Pussy Riot members Nadezhda Tolokonnikova and Maria Alyokhina, who recently returned to Russia following a global tour promoting prison rights in the country, were detained in Sochi for "theft." Why are we not surprised?

The pair, who openly challenged Putin to throw them back in prison during their visit to Europe and the U.S., said they were held in Sochi on Tuesday for no real reason. Tolokonnikova wrote on Twitter that "at the time of our detention, we weren't engaged in any protests, we were walking around Sochi. WE WERE WALKING." Tolokonnikova and Alyokhina were planning to film a music video in Sochi with Pussy Riot (apparently, they're back in the band, after reportedly being ejected by the other members last week) for a song called "Putin will teach you to love the motherland." But they hadn't began the protest at the time of their arrest.

Tolokonnikova added that she and Alyokhina were held by police on Sunday and Monday as well. She wrote in a series of tweets, "On the 16th we were detained for seven hours... On the 17th, we spent 10 hours with the F.S.B. [Federal Security Service] and today we are in a police wagon, accused of theft.” She also posted an photograph showing Alyokhina, in a police vehicle:

Alyokhina also tweeted a photo from the paddy wagon:

In a later tweet, Tolokonnikova mentioned a beating on the floor in the Olympic capital. According to NBC's Richard Engel (and other news sources) the two have been released, but other journalists and activists that were also detained are still in police custody:

Tolokonnikova and Alyokhina were freed from their first stint in prison on December 23. They were released early in what they called a Kremlin publicity stunt ahead of the Sochi Winter Olympics. They had been detained for nearly two years on charges of hooliganism for performing an anti-government punk song in a cathedral in Moscow along with the Pussy Riot collective. Tolokonnikova and Alyokhina, 24 and 25 respectively, were charming and genuine during their human rights campaign, talking intelligently and convincingly about the Kremlin's rights violations, especially poor prison conditions.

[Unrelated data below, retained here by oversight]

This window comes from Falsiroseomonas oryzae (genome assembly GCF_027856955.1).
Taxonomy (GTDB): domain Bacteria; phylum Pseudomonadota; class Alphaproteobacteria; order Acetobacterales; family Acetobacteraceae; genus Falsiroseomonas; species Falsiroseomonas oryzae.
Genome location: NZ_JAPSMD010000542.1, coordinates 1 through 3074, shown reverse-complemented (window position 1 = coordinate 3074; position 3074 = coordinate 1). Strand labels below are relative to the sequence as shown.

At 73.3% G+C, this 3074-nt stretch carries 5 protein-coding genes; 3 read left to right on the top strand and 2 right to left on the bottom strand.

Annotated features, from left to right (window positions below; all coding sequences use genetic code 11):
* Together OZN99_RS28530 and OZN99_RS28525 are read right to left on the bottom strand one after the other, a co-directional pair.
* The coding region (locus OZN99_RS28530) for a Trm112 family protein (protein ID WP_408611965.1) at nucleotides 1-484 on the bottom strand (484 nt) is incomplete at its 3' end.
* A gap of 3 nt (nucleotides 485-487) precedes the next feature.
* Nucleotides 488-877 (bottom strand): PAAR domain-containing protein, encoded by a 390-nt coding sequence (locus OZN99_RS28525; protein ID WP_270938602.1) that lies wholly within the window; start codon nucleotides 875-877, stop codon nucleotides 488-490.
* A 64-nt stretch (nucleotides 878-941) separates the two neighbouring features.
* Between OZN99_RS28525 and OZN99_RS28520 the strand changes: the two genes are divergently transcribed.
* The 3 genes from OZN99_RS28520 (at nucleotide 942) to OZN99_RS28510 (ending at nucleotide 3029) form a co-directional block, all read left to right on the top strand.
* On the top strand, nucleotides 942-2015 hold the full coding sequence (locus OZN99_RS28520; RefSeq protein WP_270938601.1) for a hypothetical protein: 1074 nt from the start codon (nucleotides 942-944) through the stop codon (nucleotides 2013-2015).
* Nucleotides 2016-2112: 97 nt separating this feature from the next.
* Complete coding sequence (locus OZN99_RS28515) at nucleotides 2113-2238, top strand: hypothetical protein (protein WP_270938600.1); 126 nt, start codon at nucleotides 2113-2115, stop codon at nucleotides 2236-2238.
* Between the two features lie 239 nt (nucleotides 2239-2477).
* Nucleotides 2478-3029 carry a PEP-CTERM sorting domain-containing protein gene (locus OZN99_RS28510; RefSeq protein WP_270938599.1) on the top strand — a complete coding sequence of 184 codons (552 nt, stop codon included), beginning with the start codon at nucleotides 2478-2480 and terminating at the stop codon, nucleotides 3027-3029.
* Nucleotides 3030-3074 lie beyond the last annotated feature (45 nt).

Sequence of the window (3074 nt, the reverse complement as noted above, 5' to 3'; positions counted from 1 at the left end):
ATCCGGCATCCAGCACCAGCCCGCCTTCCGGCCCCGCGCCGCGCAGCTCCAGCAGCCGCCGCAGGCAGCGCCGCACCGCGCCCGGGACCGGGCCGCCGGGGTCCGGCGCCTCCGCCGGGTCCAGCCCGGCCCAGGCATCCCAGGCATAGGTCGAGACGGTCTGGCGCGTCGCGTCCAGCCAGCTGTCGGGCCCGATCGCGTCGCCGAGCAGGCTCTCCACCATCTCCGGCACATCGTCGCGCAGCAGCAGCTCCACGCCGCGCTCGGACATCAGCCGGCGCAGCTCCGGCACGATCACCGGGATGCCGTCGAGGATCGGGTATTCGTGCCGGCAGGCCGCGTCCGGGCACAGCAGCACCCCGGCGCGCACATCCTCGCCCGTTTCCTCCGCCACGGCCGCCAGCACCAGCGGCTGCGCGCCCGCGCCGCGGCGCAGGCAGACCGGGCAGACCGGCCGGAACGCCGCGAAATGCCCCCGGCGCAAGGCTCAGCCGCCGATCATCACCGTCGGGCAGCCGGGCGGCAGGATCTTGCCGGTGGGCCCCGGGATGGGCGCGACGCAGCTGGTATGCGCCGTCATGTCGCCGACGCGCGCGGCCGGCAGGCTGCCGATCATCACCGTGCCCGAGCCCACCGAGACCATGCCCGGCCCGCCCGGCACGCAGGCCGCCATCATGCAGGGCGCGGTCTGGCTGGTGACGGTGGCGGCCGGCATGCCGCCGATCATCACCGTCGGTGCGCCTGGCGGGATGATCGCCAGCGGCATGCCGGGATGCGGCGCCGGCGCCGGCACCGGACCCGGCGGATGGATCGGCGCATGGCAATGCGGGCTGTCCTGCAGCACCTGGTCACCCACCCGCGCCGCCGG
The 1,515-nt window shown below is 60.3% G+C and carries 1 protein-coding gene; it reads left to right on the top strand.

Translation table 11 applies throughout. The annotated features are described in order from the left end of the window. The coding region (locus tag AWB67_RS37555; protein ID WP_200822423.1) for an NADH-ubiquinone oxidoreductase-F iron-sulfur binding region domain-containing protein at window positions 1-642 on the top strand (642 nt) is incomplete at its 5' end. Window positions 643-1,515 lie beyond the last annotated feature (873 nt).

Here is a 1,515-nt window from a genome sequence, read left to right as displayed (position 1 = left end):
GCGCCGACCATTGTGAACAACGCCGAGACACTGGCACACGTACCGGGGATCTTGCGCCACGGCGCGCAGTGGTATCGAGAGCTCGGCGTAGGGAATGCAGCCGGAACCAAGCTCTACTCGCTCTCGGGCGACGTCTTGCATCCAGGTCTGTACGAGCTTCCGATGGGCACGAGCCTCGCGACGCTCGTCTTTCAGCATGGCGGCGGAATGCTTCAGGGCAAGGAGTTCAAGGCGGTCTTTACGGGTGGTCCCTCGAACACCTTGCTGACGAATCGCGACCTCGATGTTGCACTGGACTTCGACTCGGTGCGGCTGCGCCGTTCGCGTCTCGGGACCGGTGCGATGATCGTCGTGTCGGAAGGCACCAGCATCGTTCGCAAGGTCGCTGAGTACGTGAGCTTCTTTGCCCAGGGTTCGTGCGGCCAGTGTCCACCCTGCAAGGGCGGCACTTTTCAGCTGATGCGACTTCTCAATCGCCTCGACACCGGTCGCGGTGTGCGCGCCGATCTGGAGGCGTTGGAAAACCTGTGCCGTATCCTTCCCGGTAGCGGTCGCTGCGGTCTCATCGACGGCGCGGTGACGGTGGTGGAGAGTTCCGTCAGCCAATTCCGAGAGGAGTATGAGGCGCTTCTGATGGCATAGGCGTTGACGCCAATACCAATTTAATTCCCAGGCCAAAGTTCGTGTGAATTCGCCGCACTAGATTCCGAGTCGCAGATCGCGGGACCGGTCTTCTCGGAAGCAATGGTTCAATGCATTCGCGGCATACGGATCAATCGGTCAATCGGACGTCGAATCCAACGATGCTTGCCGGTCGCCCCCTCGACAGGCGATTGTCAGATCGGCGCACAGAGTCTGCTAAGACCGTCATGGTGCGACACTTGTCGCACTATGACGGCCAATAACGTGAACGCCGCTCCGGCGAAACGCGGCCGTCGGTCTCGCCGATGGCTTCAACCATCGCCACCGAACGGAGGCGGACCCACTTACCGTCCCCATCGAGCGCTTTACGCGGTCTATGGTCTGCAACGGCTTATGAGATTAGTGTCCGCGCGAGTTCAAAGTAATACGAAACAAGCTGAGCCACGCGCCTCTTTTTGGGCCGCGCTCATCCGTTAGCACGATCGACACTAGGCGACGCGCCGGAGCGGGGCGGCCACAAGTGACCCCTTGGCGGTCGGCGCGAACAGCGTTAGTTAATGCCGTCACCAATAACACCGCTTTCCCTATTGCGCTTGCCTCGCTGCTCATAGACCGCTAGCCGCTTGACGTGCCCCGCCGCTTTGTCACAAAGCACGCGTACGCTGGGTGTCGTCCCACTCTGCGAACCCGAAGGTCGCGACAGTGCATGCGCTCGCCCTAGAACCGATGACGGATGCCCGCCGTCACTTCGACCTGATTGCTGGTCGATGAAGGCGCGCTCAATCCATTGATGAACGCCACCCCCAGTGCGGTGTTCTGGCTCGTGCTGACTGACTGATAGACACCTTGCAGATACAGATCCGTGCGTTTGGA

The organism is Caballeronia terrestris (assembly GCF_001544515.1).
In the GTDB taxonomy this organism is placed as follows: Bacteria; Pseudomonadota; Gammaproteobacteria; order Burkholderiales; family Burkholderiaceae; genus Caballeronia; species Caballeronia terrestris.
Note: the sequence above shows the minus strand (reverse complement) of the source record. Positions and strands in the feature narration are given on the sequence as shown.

The pair's lawyer Alexander Popkov talks to the press. Reuters

Though Sochi has been a much maligned site for this year's Winter Olympics, because of the warm, non-snow-friendly weather and because of Russia's poor rights record, protests have been scarce. Russian President Vladimir Putin did not end up banning protests outright, but activist arrests have made groups think twice about demonstrating too loudly, according to the New York Times

Some activists, including a local environmental organization, have said that they had sought to apply for permits but were strongly pressured by the authorities to withdraw their requests. The environmental group, for instance, said it had decided against a demonstration and instead agreed to a meeting with local and federal officials, including the deputy minister for natural resources.

Tolokonnikova and Alyokhina implied that they were only released from prison in the first place because of their celebrity status. In an essay on her experience in prison for the Guardian, Tolokonnikova wrote:

"If you weren't Tolokonnikova, you would have had the shit kicked out of you a long time ago," say fellow prisoners with close ties to the administration. It's true: others are beaten up. 

We hope that this time, their efforts can help others wrongly held get out as well. But it's clear that their battle against the Russian government is far from over.